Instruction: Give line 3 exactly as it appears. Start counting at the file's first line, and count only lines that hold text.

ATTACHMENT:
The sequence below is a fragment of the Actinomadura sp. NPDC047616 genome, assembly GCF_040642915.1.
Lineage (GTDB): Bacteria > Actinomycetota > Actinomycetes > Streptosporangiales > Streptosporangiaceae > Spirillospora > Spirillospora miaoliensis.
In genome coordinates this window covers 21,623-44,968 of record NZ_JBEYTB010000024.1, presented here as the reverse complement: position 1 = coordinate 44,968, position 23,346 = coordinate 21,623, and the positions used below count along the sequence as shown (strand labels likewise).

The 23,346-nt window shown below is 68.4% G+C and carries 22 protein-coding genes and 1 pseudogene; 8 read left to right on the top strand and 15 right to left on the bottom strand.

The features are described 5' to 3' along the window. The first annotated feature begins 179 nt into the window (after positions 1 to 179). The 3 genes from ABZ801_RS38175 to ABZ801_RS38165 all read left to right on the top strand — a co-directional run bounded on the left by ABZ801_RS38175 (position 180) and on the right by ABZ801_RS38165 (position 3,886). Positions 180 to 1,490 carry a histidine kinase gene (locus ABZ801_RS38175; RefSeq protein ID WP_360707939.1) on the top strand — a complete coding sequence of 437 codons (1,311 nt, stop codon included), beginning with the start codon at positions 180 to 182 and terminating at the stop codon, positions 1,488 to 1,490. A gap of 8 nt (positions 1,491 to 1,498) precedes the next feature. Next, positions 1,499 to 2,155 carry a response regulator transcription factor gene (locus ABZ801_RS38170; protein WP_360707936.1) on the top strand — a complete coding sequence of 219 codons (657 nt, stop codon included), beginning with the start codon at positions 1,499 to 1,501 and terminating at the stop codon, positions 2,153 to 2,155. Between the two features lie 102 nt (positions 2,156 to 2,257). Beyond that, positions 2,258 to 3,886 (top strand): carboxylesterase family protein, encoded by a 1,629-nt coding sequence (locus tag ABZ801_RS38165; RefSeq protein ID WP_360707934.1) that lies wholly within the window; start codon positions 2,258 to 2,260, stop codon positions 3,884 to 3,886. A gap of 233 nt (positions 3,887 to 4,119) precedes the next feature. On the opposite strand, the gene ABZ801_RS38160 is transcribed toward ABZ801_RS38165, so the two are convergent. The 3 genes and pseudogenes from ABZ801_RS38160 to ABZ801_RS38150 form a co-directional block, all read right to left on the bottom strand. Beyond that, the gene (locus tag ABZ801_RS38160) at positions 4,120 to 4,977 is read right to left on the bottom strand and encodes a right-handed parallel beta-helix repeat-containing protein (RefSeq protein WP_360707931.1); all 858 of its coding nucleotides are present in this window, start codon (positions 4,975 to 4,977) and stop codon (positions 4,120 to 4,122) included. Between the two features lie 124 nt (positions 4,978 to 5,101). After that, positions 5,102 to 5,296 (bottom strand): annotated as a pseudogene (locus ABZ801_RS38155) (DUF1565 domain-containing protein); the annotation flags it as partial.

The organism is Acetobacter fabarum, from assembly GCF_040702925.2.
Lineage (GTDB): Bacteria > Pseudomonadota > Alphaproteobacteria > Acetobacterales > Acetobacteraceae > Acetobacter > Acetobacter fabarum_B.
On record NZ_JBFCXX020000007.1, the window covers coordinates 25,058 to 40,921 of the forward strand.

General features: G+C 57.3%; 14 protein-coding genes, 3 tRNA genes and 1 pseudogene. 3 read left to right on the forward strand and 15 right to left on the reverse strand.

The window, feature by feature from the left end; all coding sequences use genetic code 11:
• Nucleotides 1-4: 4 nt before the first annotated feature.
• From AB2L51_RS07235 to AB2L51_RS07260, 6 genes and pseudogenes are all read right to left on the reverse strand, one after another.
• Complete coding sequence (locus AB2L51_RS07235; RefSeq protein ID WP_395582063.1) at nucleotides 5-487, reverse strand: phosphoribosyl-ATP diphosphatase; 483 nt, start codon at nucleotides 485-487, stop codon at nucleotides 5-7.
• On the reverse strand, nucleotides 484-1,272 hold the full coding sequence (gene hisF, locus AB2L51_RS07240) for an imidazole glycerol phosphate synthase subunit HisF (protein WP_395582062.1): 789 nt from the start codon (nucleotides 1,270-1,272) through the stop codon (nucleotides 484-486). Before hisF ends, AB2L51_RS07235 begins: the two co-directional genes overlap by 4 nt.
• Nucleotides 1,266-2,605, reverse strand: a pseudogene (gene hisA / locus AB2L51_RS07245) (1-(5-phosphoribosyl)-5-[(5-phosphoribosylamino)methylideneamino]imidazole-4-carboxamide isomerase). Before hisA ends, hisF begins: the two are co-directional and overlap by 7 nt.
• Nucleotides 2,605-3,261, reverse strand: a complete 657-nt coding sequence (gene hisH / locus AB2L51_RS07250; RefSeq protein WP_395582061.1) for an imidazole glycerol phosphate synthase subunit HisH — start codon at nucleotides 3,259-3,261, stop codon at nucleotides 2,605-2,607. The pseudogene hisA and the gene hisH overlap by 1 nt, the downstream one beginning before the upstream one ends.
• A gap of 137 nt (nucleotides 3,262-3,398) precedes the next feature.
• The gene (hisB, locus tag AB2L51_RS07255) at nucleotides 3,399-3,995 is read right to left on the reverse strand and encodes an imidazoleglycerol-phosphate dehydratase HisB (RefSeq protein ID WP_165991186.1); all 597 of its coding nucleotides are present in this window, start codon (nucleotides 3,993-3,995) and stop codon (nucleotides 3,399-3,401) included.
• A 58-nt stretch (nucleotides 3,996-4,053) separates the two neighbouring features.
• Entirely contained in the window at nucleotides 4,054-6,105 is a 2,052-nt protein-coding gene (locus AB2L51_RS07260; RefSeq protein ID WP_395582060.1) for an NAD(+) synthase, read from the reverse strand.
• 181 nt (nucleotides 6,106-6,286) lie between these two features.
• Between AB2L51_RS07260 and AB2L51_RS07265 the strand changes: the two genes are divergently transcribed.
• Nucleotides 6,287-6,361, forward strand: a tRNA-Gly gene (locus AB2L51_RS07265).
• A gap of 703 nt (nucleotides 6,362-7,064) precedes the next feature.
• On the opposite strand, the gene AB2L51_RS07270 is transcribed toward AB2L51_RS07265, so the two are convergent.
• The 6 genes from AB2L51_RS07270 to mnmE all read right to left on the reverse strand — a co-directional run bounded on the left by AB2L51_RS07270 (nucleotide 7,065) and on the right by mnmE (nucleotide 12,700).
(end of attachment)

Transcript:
In genome coordinates this window covers 21,623-44,968 of record NZ_JBEYTB010000024.1, presented here as the reverse complement: position 1 = coordinate 44,968, position 23,346 = coordinate 21,623, and the positions used below count along the sequence as shown (strand labels likewise).